Potential confounding by age, smoking, obesity, and hypertension was analyzed in a multivariate model. Effect modification of smoking was investigated by comparing the mortality rates in 4 subgroups: nonsmokers and non–HH carriers (reference group), smokers and non–HH carriers, nonsmokers and HH carriers, and smokers and HH carriers. Similarly, effect modification for age (above or below the median), obesity (yes/no), and hypertension (yes/no) was studied. Effect modification by smoking and hypertension was also studied in one model. Cardiovascular mortality rates were estimated for HH carriers and non-HH carriers classified in subgroups of nonsmokers and nonhypertensives, either smokers or hypertensives, and both smokers and hypertensives.
The proportion of all cases occurring in our population that is attributable to HH heterozygosity is expressed as population-attributable risk.22
Homozygous subjects were analyzed as separate groups; however, the number of homozygous subjects was too low to draw any conclusions.
As expected, the mean age, the percentages of women with hypertension, history of cardiovascular disease, or diabetes mellitus, and women who were current smokers and obese did not differ between HH heterozygotes and women who were wild type (Table 1⇓). The number of homozygotes (n=4) was too small for meaningful statistical analysis.
The allele prevalence of the HH polymorphism in the reference group of 555 women was 4.1% (95% CI 2.9 to 5.4). The prevalence of HH heterozygotes in the reference group was 40 (7.2%) and the prevalence of HH homozygotes was 3 (0.5%). The number of homozygotes was higher than expected from previously reported data12 ; our population was therefore not in Hardy-Weinberg equilibrium (χ2=4.56; 1 df, P=0.033). One woman, who was homozygous for the HH polymorphism, died of unspecified heart failure.
The mortality rate for cerebrovascular disease was significantly higher in HH heterozygotes than in wild types (Table 2⇓); the RR was 2.4 (95% CI 1.3 to 4.4), whereas a borderline-significantly increased RR of 1.5 (95% CI 0.9 to 2.5; P=0.135) was found for death as the result of myocardial infarction. The overall cardiovascular death risk was significantly higher for HH heterozygotes than for wild types: RR of 1.6 (95% CI 1.1 to 2.4; P=0.028). Population-attributable risks of myocardial infarction, cerebrovascular, other cardiovascular, and total cardiovascular deaths were 3.3%, 8.8%, 1.4%, and 4.0%, respectively (Table 2⇓). The RR of HH heterozygosity for cardiovascular death compared with wild types was not changed when age, smoking, obesity, and hypertension were included in a multivariate model, suggestive of heterozygosity for the HH polymorphism to be an independent risk factor for cardiovascular death.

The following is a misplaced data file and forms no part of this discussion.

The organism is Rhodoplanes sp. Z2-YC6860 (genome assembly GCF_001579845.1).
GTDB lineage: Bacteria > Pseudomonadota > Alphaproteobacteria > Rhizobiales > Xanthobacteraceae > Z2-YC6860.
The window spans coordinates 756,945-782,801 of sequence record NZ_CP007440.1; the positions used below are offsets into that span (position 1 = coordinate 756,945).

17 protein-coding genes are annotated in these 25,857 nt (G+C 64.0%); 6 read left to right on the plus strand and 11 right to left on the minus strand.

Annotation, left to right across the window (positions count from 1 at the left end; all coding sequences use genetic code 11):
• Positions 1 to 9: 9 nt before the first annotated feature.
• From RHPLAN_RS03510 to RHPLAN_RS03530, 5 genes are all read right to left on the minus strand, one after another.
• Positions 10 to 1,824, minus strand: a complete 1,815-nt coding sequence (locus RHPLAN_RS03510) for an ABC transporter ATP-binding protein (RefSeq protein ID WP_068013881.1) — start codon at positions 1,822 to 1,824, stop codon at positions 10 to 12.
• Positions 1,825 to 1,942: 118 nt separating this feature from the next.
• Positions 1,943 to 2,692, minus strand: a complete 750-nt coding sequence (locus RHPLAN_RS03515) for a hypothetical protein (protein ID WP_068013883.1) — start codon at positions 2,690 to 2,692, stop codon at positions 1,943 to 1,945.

Adjustment for age, smoking, and hypertension had minor effects on the cardiovascular death ratio. The age-, smoking-, and hypertension-adjusted cardiovascular death ratio between HH heterozygotes and HH wild types remained 1.6 (95% CI 1.0 to 2.5), for myocardial infarction 1.5 (0.9 to 2.7), for stroke 2.6 (1.4 to 4.9), and for other cardiovascular death 1.3 (0.7 to 2.7).
Effect modification by smoking is presented in Table 3⇓. In the subgroup of nonsmokers, the risk of cardiovascular death is similar for HH carriers as for noncarriers. In smokers, however, cardiovascular mortality rate was higher for HH carriers than for noncarriers (Table 3⇓). Similarly, cardiovascular mortality rate was highest when women were both an HH carrier and hypertensive. Women who were either hypertensive and were not a carrier or HH carrier and not hypertensive had a moderately higher risk of cardiovascular death than did women who were not a carrier and not hypertensive (Table 3⇓). The risk of cardiovascular death in subgroups of age and weight, higher or lower than the median, were not different from population risks.
Further subgroup analysis is presented in Table 4⇓. HH carriership was not associated with cardiovascular death in women who were nonsmokers and nonhypertensives (RR 1.41, 95% CI 0.67 to 2.95). In women who were either smokers or hypertensives, HH carriers had a moderately increased risk of cardiovascular death (RR 1.78, 95% CI 0.95 to 3.32), whereas in women who were both smokers and hypertensives, HH heterozygotes had a strongly increased risk of cardiovascular death (RR 18.85, 95% CI 8.38 to 42.37). The findings of the highest risk associated with the combination of HH carriership plus 2 conventional risk factors was not confined to 1 particular subgroup of cardiovascular death (Table 4⇓). The Figure⇓ illustrates the effect modification of smoking and hypertension on the relation between HH carriership and cardiovascular death.
We studied the relation between HH heterozygosity and cardiovascular death among 12 239 postmenopausal women living in the city of Utrecht who were prospectively followed for 15 to 18 years. The allele prevalence of the HH polymorphism was 4.0% (95% CI 2.9 to 5.4). Compared with wild types, HH heterozygotes had a statistically significant RR for total cardiovascular death of 1.6 (95% CI 1.1 to 2.4) and for cerebrovascular death of 2.4 (95% CI 1.3 to 4.3) and a borderline-significant RR of 1.5 (0.9 to 2.5) for myocardial infarction.